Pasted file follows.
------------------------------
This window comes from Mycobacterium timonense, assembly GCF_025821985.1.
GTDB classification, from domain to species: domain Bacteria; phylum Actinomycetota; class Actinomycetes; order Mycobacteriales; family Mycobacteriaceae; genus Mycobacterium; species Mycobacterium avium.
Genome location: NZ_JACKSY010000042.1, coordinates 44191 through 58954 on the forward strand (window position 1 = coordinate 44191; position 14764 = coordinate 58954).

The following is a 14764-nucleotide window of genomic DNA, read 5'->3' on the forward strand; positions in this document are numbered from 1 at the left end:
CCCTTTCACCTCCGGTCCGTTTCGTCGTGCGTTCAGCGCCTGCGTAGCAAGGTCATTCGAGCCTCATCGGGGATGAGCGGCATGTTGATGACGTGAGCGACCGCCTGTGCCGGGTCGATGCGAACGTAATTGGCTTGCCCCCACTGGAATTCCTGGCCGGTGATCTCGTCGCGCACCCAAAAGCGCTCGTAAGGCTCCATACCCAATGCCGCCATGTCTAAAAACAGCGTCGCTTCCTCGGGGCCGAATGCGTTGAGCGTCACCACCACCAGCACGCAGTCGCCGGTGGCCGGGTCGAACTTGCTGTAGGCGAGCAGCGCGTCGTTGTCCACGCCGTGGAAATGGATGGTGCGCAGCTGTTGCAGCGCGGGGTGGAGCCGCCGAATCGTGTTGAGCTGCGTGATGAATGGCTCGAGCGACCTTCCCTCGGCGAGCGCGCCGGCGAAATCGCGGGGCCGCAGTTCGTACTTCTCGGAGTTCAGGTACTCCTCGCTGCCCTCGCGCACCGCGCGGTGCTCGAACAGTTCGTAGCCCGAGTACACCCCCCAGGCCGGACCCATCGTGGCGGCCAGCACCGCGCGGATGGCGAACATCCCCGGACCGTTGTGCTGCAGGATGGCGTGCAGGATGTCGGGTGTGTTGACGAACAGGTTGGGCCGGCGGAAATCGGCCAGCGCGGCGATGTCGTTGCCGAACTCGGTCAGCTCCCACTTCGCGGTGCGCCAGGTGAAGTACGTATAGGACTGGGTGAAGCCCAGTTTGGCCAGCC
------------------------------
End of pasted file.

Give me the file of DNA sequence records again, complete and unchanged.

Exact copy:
This window comes from Mycobacterium timonense, assembly GCF_025821985.1.
GTDB classification, from domain to species: domain Bacteria; phylum Actinomycetota; class Actinomycetes; order Mycobacteriales; family Mycobacteriaceae; genus Mycobacterium; species Mycobacterium avium.
Genome location: NZ_JACKSY010000042.1, coordinates 44191 through 58954 on the forward strand (window position 1 = coordinate 44191; position 14764 = coordinate 58954).

The following is a 14764-nucleotide window of genomic DNA, read 5'->3' on the forward strand; positions in this document are numbered from 1 at the left end:
CCCTTTCACCTCCGGTCCGTTTCGTCGTGCGTTCAGCGCCTGCGTAGCAAGGTCATTCGAGCCTCATCGGGGATGAGCGGCATGTTGATGACGTGAGCGACCGCCTGTGCCGGGTCGATGCGAACGTAATTGGCTTGCCCCCACTGGAATTCCTGGCCGGTGATCTCGTCGCGCACCCAAAAGCGCTCGTAAGGCTCCATACCCAATGCCGCCATGTCTAAAAACAGCGTCGCTTCCTCGGGGCCGAATGCGTTGAGCGTCACCACCACCAGCACGCAGTCGCCGGTGGCCGGGTCGAACTTGCTGTAGGCGAGCAGCGCGTCGTTGTCCACGCCGTGGAAATGGATGGTGCGCAGCTGTTGCAGCGCGGGGTGGAGCCGCCGAATCGTGTTGAGCTGCGTGATGAATGGCTCGAGCGACCTTCCCTCGGCGAGCGCGCCGGCGAAATCGCGGGGCCGCAGTTCGTACTTCTCGGAGTTCAGGTACTCCTCGCTGCCCTCGCGCACCGCGCGGTGCTCGAACAGTTCGTAGCCCGAGTACACCCCCCAGGCCGGACCCATCGTGGCGGCCAGCACCGCGCGGATGGCGAACATCCCCGGACCGTTGTGCTGCAGGATGGCGTGCAGGATGTCGGGTGTGTTGACGAACAGGTTGGGCCGGCGGAAATCGGCCAGCGCGGCGATGTCGTTGCCGAACTCGGTCAGCTCCCACTTCGCGGTGCGCCAGGTGAAGTACGTATAGGACTGGGTGAAGCCCAGTTTGGCCAGCC